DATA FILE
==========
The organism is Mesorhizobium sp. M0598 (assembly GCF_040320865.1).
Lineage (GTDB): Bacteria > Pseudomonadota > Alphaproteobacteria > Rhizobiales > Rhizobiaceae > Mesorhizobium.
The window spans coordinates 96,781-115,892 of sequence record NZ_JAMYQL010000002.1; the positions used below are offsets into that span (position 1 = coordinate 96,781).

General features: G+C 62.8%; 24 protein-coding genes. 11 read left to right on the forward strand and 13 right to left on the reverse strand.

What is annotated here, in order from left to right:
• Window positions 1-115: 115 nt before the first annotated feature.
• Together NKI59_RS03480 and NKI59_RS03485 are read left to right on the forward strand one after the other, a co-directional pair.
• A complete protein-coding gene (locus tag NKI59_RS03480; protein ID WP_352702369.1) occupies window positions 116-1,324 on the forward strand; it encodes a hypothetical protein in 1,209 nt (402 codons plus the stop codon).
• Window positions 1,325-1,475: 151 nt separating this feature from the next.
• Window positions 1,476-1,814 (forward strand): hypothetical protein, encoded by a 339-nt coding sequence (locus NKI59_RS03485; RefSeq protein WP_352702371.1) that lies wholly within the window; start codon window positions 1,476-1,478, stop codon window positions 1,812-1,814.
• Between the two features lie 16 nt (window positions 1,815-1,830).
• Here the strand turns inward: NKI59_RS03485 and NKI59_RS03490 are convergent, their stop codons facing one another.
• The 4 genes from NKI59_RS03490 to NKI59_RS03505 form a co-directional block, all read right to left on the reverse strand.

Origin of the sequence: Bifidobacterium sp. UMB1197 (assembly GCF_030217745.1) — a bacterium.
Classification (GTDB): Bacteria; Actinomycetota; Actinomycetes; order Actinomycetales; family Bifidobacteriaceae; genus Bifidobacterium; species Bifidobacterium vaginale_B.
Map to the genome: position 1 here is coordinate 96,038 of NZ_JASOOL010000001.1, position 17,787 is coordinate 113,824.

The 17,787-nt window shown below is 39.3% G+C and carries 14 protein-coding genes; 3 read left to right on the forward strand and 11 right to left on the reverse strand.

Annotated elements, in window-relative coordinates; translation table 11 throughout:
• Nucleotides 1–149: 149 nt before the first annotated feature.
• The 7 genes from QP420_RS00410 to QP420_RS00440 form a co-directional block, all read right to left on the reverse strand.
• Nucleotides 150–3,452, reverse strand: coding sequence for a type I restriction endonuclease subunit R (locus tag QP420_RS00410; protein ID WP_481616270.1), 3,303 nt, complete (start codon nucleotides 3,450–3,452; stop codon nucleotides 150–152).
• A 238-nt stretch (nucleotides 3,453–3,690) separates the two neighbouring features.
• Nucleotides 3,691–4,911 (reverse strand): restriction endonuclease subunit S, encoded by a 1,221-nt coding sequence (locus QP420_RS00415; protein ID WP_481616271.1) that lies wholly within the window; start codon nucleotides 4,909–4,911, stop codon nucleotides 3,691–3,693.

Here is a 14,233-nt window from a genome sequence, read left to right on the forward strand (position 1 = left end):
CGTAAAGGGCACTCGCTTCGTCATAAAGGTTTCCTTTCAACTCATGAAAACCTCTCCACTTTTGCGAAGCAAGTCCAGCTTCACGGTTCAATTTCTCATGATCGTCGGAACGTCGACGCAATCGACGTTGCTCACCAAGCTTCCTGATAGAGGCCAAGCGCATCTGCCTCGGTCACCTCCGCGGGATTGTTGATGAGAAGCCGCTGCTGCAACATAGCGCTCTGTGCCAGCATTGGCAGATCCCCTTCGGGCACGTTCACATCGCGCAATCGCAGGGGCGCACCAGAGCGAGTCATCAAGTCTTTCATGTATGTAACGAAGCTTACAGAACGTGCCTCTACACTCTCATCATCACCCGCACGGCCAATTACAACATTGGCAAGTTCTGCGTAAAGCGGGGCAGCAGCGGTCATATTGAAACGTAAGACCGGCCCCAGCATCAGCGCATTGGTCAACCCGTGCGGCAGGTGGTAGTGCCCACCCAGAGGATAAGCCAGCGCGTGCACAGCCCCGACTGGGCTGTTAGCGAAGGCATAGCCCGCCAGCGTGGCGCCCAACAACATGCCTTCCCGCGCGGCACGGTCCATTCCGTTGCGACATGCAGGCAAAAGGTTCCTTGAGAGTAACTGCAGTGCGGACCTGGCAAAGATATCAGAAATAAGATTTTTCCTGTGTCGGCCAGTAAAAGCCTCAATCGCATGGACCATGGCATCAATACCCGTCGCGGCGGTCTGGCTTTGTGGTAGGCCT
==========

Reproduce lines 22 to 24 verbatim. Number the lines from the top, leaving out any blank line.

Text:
• A 238-nt stretch (nucleotides 3,453–3,690) separates the two neighbouring features.
• Nucleotides 3,691–4,911 (reverse strand): restriction endonuclease subunit S, encoded by a 1,221-nt coding sequence (locus QP420_RS00415; protein ID WP_481616271.1) that lies wholly within the window; start codon nucleotides 4,909–4,911, stop codon nucleotides 3,691–3,693.

Here is a 14,233-nt window from a genome sequence, read left to right on the forward strand (position 1 = left end):